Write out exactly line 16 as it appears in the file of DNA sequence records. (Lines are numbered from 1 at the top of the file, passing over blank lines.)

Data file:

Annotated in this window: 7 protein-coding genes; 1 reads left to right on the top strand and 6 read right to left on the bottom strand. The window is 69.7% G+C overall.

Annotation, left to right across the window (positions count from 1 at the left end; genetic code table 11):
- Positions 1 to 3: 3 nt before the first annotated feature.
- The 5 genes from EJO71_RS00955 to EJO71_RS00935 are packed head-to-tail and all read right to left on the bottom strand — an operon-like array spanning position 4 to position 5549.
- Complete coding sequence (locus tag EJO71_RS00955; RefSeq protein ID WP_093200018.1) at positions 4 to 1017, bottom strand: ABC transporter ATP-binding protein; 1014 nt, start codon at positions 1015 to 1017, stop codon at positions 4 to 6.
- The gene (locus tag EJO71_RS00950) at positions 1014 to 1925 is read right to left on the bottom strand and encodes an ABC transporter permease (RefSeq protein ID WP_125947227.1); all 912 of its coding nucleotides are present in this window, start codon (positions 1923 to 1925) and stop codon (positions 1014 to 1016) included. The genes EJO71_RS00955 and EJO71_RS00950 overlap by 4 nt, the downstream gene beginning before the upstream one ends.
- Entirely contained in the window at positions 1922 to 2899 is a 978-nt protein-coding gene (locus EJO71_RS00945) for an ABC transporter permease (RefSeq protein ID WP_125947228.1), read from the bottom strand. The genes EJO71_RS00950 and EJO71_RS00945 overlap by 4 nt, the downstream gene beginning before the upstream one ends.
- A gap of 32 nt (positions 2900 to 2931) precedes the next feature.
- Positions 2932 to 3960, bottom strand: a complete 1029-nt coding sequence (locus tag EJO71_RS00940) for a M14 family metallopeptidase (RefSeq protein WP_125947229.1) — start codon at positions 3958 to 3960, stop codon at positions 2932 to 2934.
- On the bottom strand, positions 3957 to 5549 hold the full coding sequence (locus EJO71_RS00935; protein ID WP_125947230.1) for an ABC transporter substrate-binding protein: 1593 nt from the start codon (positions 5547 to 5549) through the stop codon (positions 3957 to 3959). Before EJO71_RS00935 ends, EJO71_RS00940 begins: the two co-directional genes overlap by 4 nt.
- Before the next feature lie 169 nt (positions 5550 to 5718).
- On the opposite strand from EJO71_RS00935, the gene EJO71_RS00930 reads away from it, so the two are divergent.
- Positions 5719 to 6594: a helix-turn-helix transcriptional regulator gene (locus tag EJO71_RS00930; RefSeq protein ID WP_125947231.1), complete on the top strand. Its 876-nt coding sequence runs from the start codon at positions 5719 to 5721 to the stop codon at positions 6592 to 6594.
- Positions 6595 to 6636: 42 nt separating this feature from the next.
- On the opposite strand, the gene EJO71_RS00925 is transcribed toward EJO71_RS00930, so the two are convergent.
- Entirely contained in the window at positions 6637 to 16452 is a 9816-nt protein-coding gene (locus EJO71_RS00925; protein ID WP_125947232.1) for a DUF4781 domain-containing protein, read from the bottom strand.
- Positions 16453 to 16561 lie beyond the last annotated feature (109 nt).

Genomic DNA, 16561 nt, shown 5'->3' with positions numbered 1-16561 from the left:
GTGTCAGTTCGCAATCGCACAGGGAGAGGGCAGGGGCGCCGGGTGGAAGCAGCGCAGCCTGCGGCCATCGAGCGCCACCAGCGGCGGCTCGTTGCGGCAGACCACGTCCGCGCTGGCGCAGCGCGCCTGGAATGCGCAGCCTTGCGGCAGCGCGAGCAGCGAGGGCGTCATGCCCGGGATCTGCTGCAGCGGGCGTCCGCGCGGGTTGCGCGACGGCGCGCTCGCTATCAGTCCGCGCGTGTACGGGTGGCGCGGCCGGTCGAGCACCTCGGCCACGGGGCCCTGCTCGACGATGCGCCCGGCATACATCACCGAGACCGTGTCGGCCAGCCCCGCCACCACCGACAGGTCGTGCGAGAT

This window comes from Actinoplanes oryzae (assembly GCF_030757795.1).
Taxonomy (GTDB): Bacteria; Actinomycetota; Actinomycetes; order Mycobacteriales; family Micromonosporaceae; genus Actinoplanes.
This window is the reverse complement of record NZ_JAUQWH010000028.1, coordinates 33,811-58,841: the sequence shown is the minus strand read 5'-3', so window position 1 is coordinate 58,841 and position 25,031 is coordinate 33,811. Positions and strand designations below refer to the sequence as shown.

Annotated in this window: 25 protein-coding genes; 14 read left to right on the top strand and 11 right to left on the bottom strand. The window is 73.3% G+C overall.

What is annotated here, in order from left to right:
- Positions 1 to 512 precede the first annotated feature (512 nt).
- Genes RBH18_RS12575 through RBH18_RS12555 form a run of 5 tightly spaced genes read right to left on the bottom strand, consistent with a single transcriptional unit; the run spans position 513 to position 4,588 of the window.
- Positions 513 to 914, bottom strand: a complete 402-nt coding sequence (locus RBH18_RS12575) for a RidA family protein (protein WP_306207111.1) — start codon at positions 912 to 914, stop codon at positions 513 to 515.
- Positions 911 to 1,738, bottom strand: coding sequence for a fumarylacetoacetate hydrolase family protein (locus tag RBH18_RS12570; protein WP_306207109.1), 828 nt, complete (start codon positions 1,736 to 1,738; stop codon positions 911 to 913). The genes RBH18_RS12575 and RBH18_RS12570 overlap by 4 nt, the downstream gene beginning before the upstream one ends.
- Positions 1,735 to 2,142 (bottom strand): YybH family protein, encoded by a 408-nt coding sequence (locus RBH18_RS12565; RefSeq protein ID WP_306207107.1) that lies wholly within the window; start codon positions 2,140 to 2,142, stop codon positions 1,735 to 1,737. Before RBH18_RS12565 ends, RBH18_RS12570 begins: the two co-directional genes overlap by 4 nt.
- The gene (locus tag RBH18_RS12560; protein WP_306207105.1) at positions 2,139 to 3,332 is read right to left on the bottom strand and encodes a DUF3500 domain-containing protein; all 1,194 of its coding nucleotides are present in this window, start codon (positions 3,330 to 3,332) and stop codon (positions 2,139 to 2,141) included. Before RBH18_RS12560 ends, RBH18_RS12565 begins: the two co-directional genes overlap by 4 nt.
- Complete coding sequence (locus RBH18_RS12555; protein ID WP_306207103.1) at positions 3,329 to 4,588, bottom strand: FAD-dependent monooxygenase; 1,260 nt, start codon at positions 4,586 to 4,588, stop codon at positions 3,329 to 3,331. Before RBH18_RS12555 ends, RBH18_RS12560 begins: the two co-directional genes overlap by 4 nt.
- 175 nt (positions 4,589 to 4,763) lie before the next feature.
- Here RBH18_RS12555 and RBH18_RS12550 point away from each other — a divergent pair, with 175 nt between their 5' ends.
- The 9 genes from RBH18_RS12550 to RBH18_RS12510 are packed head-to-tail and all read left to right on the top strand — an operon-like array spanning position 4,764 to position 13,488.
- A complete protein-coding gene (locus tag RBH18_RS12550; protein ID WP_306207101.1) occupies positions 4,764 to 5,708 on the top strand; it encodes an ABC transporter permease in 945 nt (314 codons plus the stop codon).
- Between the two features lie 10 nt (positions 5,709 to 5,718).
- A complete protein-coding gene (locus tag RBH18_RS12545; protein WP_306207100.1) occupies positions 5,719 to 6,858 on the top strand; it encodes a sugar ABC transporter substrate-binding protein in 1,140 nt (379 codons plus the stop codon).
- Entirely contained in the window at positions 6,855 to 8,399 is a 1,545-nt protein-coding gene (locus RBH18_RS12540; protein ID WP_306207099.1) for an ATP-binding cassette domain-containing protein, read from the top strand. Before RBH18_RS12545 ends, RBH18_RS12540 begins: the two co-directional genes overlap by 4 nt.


- Entirely contained in the window at positions 6637 to 16452 is a 9816-nt protein-coding gene (locus EJO71_RS00925; protein ID WP_125947232.1) for a DUF4781 domain-containing protein, read from the bottom strand.